Sunday, March 20, 2011

FUM 2 (FUM Rides Again)

This past February 19th our division hosted the second annual Florida United Malacologists (FUM) meeting over at Powell Hall. You might remember that several of our ranks attended last year's meeting in Sanibel (although I erroneously called it "Florida Union of Malacologists"). The first sign that something was up could be seen in the range.

That table is completely devoid of clutter! But it isn't the Twilight Zone, we tidied the place up. Another sign that we're hosting a meeting can be seen here:

Giving a presentation to a room full of malacologists, however friendly they might be, can be a nerve-wracking experience, and we have to keep our strength up with some fortifying snacks. The line of food actually extended on behind me, cutting the photo off at the [2 trays of] bagels was merely an aesthetic choice.

There were 15 presentations from various shelled-mollusk enthusiasts. Jodi and I actually gave our talks on slugs (no shells!) which were kindly received nonetheless. Here is John Starmer in action giving his talk on work that he and Chris Meyer did on Rapa snails.

That's right, Gustav's long-lost grad student John Starmer had returned to us just in time to be roped into a presentation, but he totally nailed it. In fact, all the presentations were interesting as demonstrated by this audience reaction shot.

We also had a good time socializing over lunch.

And dinner. (I know, I should really stop writing posts when I'm hungry).

Looking forward to seeing you all again at next year's meeting!

:) Mandy

Wednesday, March 16, 2011

Leg 2: deeper, colder, and with 80% more jellyfish

After a brief weather delay leg 2 commenced with 14 scientists on board and plans to explore the deeper northern waters of the Gulf. This included trawls up to 500 feet deep and dives up to 90 feet deep! We didn't know what to expect down there so Fran├žois went into ninja mode.

Unfortunately for us, dive knives aren't an effective weapon against jellies. But once we made our way through smacks of them (that's right, a group of jellyfish is called a smack, I totally looked it up), the scenery on the bottom was actually quite nice.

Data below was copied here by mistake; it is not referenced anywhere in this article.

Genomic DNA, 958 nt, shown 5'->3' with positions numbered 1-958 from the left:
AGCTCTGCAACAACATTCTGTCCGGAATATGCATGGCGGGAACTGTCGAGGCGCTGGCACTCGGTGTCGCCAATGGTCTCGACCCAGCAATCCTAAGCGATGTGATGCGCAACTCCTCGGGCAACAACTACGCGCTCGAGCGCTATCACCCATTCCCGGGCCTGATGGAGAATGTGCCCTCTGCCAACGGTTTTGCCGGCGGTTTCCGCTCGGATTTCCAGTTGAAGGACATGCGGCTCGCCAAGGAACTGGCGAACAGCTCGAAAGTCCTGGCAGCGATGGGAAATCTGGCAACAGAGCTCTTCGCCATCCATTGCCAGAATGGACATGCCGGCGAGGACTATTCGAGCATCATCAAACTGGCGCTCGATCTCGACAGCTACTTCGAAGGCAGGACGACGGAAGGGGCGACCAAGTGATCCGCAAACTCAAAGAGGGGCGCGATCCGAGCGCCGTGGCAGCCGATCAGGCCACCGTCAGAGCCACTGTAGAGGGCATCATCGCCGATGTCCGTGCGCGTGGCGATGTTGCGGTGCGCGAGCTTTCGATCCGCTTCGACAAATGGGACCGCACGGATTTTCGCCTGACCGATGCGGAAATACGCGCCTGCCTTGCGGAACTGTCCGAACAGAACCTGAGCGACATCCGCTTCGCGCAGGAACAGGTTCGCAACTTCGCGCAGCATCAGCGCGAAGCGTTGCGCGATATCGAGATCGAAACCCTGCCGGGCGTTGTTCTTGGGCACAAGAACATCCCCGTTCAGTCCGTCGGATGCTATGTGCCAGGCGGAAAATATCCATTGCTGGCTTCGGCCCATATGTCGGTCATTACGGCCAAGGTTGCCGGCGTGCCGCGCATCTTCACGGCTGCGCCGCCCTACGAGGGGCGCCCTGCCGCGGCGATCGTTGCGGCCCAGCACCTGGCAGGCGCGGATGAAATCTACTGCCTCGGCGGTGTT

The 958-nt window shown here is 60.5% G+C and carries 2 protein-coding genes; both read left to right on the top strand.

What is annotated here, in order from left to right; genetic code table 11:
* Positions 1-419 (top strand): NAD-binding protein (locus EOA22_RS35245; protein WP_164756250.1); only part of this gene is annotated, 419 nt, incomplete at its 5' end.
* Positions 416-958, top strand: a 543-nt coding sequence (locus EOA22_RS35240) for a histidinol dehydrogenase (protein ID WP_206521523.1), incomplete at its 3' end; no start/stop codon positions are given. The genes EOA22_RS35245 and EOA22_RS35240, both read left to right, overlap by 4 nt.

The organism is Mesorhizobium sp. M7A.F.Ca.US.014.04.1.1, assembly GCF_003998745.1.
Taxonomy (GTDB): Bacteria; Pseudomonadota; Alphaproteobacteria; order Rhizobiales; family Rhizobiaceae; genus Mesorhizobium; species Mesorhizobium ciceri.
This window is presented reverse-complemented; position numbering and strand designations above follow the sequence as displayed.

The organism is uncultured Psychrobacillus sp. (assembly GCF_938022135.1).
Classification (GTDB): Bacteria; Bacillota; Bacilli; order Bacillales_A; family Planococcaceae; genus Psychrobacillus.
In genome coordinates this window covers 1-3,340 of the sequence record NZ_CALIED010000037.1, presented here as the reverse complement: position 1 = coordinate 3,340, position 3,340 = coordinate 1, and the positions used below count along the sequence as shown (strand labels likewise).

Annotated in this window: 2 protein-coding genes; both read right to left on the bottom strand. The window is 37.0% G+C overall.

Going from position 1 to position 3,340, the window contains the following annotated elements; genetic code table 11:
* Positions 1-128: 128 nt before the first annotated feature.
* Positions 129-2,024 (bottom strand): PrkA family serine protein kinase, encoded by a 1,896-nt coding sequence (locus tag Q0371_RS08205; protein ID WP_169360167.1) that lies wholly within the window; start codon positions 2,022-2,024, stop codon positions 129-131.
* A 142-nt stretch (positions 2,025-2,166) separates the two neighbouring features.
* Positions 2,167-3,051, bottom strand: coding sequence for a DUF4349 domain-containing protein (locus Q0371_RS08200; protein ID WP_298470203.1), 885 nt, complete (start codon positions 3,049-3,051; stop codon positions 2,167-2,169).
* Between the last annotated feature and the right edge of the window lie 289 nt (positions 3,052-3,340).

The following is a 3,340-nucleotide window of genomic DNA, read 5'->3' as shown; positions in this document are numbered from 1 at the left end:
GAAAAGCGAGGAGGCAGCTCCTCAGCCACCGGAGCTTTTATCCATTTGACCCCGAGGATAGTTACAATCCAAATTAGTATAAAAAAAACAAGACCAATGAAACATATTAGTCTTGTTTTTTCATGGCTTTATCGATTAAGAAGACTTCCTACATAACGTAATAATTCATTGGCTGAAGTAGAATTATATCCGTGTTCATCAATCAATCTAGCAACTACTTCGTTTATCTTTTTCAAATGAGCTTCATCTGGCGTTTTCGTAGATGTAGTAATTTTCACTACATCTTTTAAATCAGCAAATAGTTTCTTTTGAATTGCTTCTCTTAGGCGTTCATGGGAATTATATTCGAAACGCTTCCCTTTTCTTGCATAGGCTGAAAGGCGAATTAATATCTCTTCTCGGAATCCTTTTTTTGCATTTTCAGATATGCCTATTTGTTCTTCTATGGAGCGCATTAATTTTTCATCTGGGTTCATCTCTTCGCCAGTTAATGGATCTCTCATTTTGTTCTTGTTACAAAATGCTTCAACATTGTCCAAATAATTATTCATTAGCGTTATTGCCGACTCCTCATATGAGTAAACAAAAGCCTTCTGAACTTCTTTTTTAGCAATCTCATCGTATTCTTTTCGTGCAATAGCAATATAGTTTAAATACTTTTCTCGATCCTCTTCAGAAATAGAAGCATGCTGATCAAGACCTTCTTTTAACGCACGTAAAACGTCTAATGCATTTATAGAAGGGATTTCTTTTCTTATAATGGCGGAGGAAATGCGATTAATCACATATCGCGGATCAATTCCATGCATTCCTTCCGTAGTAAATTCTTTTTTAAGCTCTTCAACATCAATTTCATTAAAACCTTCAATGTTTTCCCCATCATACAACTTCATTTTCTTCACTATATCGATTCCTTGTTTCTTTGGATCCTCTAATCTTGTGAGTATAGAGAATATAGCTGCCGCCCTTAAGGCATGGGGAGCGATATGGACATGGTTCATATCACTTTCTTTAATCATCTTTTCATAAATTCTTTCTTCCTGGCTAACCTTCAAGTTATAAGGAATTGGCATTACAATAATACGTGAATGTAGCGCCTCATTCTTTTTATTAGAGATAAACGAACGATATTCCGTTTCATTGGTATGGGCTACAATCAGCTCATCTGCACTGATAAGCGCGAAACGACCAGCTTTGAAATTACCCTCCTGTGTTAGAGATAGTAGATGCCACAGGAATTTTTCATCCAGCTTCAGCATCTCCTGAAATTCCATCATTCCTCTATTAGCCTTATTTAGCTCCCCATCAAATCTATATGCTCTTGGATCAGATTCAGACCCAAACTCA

We did a lot of dives at the Florida Middle Grounds where hard bottom substrate is covered with sponges, bryozoans, and soft corals. It was also really cold. Remember how I talked about leg one and how we were sooooo cold in 64 degree water? Well, this time my dive computer said 57. And my wetsuit wasn't any thicker. The cold is distracting, but so is all the cool stuff down there. For instance, check out this irregular urchin with his extra long spines.

And this anemone

Despite Rob's absence on this leg, we couldn't help but notice all the fish (even though we tried not to, they have a backbone and all).

Gustav also found a sea slug or two.

Back on the surface things were no less eventful. This is a picture of the frenzy on the deck after we return from a dive and everyone opens up their collecting bags to stabilize the animals that they have collected. The frenzy is also heightened by cold and usually meal anticipation.

Sand samples that we bring up are swirled in a giant bucket with water which is then sieved to extract animals that live in the sediment. Since polychaetes are commonly found using this method, Jenna is usually at the helm. In this instance she has recruited Antonio to help her.

After things are sorted on deck they are brought into the lab for processing. Although this picture makes it look fairly organized, don't be fooled. This picture captures an island of calm in the tempest of processing fever, which is also heightened by meal anticipation.

While in the lab one day busily anticipating the next meal we were also visited by a pod of dolphin. A few got pretty close to the boat.

All in all the trip was a great success and we found many animals that seem to be new records for the region; some might even be new to science. Thanks to all the visiting scientists for lending their expertise and thanks to the FIO crew for being the glue which holds the operation together, oil that keeps things running smoothly, and the hand that feeds us. For now, goodbye R/V Weatherbird II!

:) Mandy

Wednesday, March 9, 2011

They study what?

That's right, despite what you may have heard and believe, sponges are animals too! On this trip we were lucky enough to have three sponge experts on board. Brendan, Anna, and Nicole from FSU had the daunting task of processing and identifying the sponges we brought on board. Here they are staring at a dredge full of sponges and possibly wondering why Poseidon is punishing/blessing them with 10 gazillion sponges to process.

I realize that talk of sponges causes many people to react like this: